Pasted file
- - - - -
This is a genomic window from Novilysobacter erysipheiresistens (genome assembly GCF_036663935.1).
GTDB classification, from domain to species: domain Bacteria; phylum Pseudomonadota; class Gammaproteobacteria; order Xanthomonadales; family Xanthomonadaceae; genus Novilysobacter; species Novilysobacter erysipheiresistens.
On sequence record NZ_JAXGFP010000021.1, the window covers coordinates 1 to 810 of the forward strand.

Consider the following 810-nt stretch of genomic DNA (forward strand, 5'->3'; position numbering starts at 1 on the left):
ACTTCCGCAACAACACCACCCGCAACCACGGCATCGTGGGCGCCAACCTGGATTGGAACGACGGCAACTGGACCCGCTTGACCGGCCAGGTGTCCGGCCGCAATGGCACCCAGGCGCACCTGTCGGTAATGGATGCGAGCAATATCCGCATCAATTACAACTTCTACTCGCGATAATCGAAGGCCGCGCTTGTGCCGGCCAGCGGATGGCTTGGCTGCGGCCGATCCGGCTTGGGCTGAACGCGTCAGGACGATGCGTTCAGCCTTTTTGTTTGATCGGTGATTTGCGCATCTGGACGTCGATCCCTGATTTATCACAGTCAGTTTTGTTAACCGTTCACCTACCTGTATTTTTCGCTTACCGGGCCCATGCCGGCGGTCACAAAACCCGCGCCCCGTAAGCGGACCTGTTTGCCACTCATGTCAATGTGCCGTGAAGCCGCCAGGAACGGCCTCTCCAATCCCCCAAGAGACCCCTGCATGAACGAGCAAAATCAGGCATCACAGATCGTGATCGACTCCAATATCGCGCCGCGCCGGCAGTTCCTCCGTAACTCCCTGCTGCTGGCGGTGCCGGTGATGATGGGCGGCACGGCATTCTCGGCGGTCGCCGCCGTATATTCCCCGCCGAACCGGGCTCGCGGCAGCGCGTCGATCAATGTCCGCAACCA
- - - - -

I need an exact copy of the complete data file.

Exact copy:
This is a genomic window from Novilysobacter erysipheiresistens (genome assembly GCF_036663935.1).
GTDB classification, from domain to species: domain Bacteria; phylum Pseudomonadota; class Gammaproteobacteria; order Xanthomonadales; family Xanthomonadaceae; genus Novilysobacter; species Novilysobacter erysipheiresistens.
On sequence record NZ_JAXGFP010000021.1, the window covers coordinates 1 to 810 of the forward strand.

Consider the following 810-nt stretch of genomic DNA (forward strand, 5'->3'; position numbering starts at 1 on the left):
ACTTCCGCAACAACACCACCCGCAACCACGGCATCGTGGGCGCCAACCTGGATTGGAACGACGGCAACTGGACCCGCTTGACCGGCCAGGTGTCCGGCCGCAATGGCACCCAGGCGCACCTGTCGGTAATGGATGCGAGCAATATCCGCATCAATTACAACTTCTACTCGCGATAATCGAAGGCCGCGCTTGTGCCGGCCAGCGGATGGCTTGGCTGCGGCCGATCCGGCTTGGGCTGAACGCGTCAGGACGATGCGTTCAGCCTTTTTGTTTGATCGGTGATTTGCGCATCTGGACGTCGATCCCTGATTTATCACAGTCAGTTTTGTTAACCGTTCACCTACCTGTATTTTTCGCTTACCGGGCCCATGCCGGCGGTCACAAAACCCGCGCCCCGTAAGCGGACCTGTTTGCCACTCATGTCAATGTGCCGTGAAGCCGCCAGGAACGGCCTCTCCAATCCCCCAAGAGACCCCTGCATGAACGAGCAAAATCAGGCATCACAGATCGTGATCGACTCCAATATCGCGCCGCGCCGGCAGTTCCTCCGTAACTCCCTGCTGCTGGCGGTGCCGGTGATGATGGGCGGCACGGCATTCTCGGCGGTCGCCGCCGTATATTCCCCGCCGAACCGGGCTCGCGGCAGCGCGTCGATCAATGTCCGCAACCA